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RE: Another query: Baryonyx a facultative quadruped?

Jenya Lipatov wrote:

Charig and Milner, circa 1996 I believe, proposed that _Baryonyx
walkeri_ may have been a facultative quadruped, but there was no
definitive evidence for this. Have there been any developments since
then on the issue of quadrupedalism in any Spinosaurids?

The issue of quadrupedalism in _Baryonyx_ has, by and large, died a natural death. There is no compelling evidence that spinosaurids were anything other than terrestrial bipeds. Ditto for other large terrestrial theropods that have been regarded by some researchers as possible quadrupeds (e.g., _Xuanhanosaurus_).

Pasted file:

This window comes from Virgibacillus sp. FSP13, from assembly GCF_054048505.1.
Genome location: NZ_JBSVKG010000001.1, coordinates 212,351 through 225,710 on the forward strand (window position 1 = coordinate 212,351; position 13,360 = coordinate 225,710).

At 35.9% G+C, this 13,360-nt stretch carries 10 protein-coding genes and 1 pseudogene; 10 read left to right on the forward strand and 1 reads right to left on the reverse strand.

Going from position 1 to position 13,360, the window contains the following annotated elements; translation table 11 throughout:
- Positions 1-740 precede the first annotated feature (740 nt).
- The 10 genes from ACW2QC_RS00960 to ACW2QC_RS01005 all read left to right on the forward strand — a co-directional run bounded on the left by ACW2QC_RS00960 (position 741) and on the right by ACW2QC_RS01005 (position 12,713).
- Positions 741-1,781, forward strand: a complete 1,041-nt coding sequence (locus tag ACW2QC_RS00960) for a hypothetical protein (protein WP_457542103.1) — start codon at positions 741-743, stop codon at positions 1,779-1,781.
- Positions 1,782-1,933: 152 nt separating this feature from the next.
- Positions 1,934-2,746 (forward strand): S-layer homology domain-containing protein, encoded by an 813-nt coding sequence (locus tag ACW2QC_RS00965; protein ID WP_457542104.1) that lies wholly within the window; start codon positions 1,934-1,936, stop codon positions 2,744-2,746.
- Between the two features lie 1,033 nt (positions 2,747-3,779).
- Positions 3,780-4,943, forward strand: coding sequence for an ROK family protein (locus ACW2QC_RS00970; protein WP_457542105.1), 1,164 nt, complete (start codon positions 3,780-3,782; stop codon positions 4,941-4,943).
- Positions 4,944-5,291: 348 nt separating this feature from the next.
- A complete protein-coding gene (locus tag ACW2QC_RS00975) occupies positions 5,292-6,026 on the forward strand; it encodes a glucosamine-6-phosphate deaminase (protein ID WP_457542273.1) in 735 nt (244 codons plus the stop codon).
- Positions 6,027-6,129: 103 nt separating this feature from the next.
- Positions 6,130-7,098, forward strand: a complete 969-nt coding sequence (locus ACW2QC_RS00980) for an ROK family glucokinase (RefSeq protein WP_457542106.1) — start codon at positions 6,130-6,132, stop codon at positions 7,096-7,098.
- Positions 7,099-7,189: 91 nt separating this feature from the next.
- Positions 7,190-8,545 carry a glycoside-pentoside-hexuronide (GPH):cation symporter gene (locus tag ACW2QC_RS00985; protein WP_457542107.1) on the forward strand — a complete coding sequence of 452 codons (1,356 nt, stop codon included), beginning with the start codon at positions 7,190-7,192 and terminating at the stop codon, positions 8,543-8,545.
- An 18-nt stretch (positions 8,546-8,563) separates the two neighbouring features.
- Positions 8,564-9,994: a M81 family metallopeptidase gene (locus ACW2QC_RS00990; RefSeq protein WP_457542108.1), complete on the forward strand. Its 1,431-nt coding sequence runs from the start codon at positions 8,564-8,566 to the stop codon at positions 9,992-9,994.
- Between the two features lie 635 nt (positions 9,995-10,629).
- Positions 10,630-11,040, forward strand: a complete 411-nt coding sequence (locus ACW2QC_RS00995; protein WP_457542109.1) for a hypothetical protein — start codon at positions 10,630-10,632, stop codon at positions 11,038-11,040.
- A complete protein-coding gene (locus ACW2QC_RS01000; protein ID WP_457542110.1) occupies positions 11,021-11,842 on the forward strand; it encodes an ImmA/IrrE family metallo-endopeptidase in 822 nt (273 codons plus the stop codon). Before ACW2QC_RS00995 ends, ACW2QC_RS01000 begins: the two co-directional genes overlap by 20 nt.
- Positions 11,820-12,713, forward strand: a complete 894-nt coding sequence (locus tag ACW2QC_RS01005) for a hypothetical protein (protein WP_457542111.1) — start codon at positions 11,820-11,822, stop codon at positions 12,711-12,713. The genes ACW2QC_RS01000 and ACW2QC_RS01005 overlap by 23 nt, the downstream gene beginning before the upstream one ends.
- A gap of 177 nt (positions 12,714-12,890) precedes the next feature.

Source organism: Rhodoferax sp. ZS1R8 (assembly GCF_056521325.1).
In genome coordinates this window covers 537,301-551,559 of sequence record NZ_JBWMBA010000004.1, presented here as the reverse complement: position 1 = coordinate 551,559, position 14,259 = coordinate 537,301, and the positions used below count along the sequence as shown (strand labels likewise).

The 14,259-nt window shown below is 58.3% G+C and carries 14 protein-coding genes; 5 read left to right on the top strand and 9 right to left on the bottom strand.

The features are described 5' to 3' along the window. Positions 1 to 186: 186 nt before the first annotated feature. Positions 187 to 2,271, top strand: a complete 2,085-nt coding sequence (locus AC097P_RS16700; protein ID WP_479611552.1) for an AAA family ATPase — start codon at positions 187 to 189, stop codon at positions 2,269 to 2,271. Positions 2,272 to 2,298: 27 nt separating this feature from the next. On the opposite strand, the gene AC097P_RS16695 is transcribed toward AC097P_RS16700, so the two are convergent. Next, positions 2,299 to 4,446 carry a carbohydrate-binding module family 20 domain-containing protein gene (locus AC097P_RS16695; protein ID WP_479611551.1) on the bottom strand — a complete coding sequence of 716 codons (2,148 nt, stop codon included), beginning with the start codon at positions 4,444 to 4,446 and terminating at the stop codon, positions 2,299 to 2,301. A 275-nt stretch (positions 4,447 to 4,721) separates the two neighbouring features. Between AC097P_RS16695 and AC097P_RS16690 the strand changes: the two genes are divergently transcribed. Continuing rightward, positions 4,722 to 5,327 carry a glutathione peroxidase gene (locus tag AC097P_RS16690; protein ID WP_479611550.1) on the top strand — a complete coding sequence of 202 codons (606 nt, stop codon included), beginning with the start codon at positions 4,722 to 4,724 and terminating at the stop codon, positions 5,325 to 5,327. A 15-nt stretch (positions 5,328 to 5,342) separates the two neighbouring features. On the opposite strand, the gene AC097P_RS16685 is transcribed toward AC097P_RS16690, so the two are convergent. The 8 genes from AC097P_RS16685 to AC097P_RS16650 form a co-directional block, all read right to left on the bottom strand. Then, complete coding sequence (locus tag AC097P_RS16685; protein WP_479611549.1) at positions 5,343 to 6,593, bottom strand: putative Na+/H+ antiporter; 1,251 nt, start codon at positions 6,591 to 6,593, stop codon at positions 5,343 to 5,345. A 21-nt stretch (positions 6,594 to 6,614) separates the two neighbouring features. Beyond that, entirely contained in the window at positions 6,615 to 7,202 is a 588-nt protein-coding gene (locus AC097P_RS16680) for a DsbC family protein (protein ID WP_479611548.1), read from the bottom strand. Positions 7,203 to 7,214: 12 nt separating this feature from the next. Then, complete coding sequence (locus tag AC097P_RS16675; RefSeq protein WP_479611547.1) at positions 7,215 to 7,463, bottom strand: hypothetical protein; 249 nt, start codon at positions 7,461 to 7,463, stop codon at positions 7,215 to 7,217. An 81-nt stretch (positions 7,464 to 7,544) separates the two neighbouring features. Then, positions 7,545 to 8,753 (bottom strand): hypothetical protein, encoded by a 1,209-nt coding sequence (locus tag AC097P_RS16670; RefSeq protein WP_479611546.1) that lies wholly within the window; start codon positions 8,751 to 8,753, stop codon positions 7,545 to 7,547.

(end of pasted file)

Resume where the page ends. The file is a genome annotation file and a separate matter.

Some theropods may have been quadrupeds when they first crawled out of their eggs, when their big heads pushed their centers of mass well forward of the hips. Some small theropods (especially maniraptorans) were probably arboreal quadrupeds - i.e., using their arms and legs to climb trees. But there is no good evidence that any theropod is or was habitually quadrupedal on land.